EXECUTIVE SUMMARY / April 2012
The Brookings Institute / The Breakthrough / World Resources Institute
In the absence of significant and timely energy policy reform, the recent boom in US clean tech sectors could falter.
Driven by private innovation and entrepreneurship as well as critical public sector support in the form oftax credits, grants, and loan guarantees, several clean energy technology (or “clean tech”) segments have grown robustly in recent years while making progress on cost and performance.
Renewable electricity generation doubled from 2006 to 2011, construction is under way on the nation's first new nuclear power plants in decades, and American manufacturers have regained market share in advanced batteries and vehicles. Prices for solar, wind, and other clean energy technologies fell, while employment in clean tech sectors expanded by almost 12 percent from 2007 to 2010, adding more than 70,000 jobs even during the height of the recession.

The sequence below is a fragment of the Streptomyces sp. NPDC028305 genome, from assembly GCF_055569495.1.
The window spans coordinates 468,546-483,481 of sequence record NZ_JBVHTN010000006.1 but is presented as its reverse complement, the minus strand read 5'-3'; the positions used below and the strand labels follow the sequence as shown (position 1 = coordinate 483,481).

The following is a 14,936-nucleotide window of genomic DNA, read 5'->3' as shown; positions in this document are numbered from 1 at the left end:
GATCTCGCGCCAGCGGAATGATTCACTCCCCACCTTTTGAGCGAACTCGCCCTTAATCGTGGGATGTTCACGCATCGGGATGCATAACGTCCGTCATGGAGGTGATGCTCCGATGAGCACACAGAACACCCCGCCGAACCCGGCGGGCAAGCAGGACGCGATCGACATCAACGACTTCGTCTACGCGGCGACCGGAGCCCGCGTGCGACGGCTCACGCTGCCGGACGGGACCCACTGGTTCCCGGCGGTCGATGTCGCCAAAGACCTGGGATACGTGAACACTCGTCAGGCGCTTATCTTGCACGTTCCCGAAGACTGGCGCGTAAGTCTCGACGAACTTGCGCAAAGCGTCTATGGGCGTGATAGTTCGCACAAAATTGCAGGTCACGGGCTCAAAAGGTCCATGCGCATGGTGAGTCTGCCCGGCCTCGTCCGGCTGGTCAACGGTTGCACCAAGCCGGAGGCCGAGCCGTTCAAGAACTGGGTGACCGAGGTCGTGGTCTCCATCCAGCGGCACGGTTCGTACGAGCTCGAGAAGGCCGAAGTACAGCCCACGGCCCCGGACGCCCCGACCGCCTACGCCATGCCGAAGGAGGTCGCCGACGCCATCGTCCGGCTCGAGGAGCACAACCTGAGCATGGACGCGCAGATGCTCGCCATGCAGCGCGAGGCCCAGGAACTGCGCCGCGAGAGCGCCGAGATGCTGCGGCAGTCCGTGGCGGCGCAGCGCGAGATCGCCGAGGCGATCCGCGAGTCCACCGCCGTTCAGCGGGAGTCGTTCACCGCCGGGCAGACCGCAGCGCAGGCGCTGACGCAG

Despite this recent success, however, nearly all clean tech segments in the United States remain reliant on production and deployment subsidies or other supportive policies to gain an expanding foothold in today’s energy markets. Now, many of these subsidies and policies are poised to expire—with substantial implications for the clean tech industry.
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